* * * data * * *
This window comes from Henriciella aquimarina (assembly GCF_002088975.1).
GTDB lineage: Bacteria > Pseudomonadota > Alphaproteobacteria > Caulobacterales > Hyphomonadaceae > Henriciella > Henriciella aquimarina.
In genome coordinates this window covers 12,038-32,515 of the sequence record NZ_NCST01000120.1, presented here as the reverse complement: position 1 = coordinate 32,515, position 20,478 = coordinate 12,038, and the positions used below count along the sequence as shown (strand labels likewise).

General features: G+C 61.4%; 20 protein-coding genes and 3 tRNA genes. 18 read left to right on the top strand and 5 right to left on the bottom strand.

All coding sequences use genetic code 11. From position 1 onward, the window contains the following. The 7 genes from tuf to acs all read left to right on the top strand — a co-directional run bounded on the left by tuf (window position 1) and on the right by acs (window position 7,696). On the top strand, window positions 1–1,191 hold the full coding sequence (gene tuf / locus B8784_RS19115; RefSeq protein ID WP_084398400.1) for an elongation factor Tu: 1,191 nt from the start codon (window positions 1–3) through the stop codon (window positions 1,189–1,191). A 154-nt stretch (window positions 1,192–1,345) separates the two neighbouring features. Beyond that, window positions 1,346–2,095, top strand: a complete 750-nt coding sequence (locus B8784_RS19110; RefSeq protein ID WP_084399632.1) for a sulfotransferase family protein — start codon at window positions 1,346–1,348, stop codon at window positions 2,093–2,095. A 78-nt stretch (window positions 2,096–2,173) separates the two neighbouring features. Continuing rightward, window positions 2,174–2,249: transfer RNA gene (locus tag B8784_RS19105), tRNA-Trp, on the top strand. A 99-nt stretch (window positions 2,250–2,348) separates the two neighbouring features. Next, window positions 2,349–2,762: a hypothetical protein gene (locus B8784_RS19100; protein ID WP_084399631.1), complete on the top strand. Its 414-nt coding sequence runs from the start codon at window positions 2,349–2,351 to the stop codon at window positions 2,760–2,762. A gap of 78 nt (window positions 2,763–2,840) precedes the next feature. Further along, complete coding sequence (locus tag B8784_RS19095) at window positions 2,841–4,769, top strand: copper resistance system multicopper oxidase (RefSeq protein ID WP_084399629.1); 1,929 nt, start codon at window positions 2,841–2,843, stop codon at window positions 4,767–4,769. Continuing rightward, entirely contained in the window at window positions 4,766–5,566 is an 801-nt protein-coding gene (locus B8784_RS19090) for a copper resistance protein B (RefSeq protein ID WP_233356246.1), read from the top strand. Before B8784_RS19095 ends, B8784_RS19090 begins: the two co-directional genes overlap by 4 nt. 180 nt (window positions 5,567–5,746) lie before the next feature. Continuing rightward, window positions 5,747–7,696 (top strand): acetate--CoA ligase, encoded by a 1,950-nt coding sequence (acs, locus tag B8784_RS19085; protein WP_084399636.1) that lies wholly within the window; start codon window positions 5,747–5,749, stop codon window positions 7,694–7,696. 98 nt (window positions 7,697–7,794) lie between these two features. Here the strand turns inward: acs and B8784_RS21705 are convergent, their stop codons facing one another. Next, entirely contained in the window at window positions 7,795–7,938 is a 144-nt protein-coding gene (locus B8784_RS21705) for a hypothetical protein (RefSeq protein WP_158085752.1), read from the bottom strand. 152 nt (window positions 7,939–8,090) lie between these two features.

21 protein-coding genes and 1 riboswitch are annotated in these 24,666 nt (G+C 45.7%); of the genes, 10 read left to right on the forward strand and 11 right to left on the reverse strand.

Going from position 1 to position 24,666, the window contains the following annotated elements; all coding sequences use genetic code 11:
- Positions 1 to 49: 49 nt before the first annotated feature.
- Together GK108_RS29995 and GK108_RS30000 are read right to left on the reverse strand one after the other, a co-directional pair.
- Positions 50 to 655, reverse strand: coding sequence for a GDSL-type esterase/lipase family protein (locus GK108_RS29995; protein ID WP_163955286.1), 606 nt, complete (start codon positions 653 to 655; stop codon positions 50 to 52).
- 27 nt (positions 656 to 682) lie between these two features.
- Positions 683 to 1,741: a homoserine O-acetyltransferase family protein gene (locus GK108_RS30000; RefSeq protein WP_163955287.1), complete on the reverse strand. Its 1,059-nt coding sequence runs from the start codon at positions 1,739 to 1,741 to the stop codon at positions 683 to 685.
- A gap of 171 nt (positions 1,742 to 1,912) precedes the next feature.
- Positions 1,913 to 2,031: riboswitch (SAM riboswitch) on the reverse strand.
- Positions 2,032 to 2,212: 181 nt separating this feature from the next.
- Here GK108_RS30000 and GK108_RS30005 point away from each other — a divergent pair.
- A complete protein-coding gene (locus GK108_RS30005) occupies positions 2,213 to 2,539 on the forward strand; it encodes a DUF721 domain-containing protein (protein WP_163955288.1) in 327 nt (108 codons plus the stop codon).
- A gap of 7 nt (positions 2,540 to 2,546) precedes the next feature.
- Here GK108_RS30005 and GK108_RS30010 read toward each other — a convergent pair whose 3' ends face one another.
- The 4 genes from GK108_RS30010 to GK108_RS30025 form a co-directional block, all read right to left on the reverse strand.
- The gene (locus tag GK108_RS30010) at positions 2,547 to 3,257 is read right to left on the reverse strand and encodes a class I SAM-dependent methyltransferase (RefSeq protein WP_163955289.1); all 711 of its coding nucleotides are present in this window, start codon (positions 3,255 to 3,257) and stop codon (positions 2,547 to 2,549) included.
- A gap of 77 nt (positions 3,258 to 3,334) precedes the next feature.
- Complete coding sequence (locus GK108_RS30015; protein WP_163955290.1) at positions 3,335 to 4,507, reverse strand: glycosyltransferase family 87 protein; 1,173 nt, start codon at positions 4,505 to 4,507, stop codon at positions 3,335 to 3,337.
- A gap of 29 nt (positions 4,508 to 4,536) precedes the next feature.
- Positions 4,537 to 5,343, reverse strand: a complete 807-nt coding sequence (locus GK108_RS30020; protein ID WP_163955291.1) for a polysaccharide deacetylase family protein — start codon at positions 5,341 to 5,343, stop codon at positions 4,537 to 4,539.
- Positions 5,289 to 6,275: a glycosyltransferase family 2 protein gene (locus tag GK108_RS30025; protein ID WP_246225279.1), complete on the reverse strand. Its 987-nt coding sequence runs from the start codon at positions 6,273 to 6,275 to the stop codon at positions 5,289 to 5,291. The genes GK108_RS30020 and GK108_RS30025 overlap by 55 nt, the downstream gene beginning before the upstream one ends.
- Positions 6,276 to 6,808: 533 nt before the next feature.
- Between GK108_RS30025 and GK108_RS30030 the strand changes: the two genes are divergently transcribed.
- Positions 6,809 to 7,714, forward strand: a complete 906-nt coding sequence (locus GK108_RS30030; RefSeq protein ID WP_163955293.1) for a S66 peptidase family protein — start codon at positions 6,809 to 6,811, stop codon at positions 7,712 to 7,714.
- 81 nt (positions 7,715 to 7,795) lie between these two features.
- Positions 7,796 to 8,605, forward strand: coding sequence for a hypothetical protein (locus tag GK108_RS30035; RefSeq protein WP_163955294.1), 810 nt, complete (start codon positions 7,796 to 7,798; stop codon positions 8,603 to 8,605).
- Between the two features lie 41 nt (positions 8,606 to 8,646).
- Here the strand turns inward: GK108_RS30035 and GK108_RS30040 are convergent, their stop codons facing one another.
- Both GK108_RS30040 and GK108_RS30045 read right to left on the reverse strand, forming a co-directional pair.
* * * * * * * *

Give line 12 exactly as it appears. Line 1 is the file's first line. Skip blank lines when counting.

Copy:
- Positions 683 to 1,741: a homoserine O-acetyltransferase family protein gene (locus GK108_RS30000; RefSeq protein WP_163955287.1), complete on the reverse strand. Its 1,059-nt coding sequence runs from the start codon at positions 1,739 to 1,741 to the stop codon at positions 683 to 685.